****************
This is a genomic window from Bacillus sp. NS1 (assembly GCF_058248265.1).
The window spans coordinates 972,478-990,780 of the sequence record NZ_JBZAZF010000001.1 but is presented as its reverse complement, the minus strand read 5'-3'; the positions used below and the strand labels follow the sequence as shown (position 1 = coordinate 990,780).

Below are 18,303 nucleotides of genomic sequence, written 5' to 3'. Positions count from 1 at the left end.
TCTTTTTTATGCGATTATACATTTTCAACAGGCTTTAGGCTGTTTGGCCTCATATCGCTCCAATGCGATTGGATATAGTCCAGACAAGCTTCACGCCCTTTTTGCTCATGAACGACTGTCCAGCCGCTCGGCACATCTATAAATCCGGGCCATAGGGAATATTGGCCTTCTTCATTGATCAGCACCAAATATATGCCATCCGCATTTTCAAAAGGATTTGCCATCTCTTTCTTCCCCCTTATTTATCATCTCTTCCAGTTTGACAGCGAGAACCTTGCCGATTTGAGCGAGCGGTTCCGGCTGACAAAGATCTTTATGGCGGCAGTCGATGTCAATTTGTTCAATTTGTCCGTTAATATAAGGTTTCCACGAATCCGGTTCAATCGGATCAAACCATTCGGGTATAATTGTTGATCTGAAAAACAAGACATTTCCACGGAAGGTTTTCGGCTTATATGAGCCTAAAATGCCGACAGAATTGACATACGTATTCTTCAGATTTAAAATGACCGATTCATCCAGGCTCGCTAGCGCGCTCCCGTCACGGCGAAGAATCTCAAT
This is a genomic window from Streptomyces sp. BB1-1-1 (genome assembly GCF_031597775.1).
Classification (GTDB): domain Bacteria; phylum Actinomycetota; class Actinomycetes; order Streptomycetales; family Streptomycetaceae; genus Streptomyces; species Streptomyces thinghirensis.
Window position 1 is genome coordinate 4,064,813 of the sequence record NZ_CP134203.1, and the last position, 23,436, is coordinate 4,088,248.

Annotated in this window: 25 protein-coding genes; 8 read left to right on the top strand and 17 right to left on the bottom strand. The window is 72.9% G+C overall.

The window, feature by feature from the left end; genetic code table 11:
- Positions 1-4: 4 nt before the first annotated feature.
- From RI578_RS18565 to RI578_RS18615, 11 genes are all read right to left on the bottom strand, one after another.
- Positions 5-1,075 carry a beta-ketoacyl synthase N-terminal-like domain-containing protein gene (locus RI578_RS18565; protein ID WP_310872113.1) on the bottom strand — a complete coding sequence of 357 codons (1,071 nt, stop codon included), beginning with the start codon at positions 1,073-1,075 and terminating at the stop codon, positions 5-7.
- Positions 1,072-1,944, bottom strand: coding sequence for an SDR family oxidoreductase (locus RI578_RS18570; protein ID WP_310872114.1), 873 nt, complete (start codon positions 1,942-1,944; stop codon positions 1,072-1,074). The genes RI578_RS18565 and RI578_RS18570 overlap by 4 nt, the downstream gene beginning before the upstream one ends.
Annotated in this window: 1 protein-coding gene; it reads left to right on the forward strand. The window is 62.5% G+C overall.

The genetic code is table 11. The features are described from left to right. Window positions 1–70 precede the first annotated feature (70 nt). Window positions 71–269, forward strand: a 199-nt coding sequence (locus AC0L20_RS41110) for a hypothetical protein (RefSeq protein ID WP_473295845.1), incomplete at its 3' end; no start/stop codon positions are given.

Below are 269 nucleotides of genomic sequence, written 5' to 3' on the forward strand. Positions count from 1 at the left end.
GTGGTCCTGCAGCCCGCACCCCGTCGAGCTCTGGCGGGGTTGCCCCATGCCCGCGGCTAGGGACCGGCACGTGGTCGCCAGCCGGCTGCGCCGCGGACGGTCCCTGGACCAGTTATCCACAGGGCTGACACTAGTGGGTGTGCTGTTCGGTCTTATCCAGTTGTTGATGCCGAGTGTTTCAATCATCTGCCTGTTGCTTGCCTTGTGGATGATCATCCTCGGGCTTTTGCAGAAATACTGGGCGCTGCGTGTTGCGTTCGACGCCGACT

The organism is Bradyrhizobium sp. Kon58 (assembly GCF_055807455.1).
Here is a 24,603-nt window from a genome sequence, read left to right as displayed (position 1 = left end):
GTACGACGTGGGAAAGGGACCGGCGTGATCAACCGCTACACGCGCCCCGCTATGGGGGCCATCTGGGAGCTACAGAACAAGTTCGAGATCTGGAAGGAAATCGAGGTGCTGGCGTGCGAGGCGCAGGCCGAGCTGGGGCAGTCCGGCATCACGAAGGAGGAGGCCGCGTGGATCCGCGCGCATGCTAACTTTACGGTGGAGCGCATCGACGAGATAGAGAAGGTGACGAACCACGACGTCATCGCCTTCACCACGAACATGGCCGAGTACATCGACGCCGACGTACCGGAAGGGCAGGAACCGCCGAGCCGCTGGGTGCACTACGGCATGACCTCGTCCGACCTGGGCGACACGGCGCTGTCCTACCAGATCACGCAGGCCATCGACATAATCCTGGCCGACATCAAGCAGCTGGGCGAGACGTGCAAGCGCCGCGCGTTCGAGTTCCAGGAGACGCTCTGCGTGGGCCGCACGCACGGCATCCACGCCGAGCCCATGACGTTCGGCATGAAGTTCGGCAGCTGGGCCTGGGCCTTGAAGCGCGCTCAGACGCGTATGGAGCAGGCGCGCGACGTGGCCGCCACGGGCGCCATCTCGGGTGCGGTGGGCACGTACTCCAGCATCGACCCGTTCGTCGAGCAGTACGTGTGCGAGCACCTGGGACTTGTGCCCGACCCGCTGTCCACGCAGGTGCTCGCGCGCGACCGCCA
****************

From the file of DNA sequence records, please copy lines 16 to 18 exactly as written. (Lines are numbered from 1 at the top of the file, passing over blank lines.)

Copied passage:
Below are 269 nucleotides of genomic sequence, written 5' to 3' on the forward strand. Positions count from 1 at the left end.
GTGGTCCTGCAGCCCGCACCCCGTCGAGCTCTGGCGGGGTTGCCCCATGCCCGCGGCTAGGGACCGGCACGTGGTCGCCAGCCGGCTGCGCCGCGGACGGTCCCTGGACCAGTTATCCACAGGGCTGACACTAGTGGGTGTGCTGTTCGGTCTTATCCAGTTGTTGATGCCGAGTGTTTCAATCATCTGCCTGTTGCTTGCCTTGTGGATGATCATCCTCGGGCTTTTGCAGAAATACTGGGCGCTGCGTGTTGCGTTCGACGCCGACT

The organism is Bradyrhizobium sp. Kon58 (assembly GCF_055807455.1).